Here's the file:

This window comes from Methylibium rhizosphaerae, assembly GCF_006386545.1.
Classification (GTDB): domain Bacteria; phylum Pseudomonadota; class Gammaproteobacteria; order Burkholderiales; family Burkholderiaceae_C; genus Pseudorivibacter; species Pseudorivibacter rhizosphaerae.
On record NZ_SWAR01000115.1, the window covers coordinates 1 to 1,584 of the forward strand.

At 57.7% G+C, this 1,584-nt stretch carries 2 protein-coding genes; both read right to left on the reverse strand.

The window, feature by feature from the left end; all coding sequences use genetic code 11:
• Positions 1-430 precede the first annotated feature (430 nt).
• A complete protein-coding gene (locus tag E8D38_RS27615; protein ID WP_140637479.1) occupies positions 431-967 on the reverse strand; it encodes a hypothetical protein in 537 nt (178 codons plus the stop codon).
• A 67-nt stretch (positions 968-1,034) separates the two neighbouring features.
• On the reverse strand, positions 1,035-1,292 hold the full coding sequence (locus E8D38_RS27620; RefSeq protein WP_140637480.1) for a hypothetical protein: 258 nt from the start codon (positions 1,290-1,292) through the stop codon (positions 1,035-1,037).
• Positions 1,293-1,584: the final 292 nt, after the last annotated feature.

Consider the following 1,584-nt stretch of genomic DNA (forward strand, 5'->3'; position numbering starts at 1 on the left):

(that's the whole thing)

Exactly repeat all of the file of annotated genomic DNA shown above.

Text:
This window comes from Methylibium rhizosphaerae, assembly GCF_006386545.1.
Classification (GTDB): domain Bacteria; phylum Pseudomonadota; class Gammaproteobacteria; order Burkholderiales; family Burkholderiaceae_C; genus Pseudorivibacter; species Pseudorivibacter rhizosphaerae.
On record NZ_SWAR01000115.1, the window covers coordinates 1 to 1,584 of the forward strand.

At 57.7% G+C, this 1,584-nt stretch carries 2 protein-coding genes; both read right to left on the reverse strand.

The window, feature by feature from the left end; all coding sequences use genetic code 11:
• Positions 1-430 precede the first annotated feature (430 nt).
• A complete protein-coding gene (locus tag E8D38_RS27615; protein ID WP_140637479.1) occupies positions 431-967 on the reverse strand; it encodes a hypothetical protein in 537 nt (178 codons plus the stop codon).
• A 67-nt stretch (positions 968-1,034) separates the two neighbouring features.
• On the reverse strand, positions 1,035-1,292 hold the full coding sequence (locus E8D38_RS27620; RefSeq protein WP_140637480.1) for a hypothetical protein: 258 nt from the start codon (positions 1,290-1,292) through the stop codon (positions 1,035-1,037).
• Positions 1,293-1,584: the final 292 nt, after the last annotated feature.

Consider the following 1,584-nt stretch of genomic DNA (forward strand, 5'->3'; position numbering starts at 1 on the left):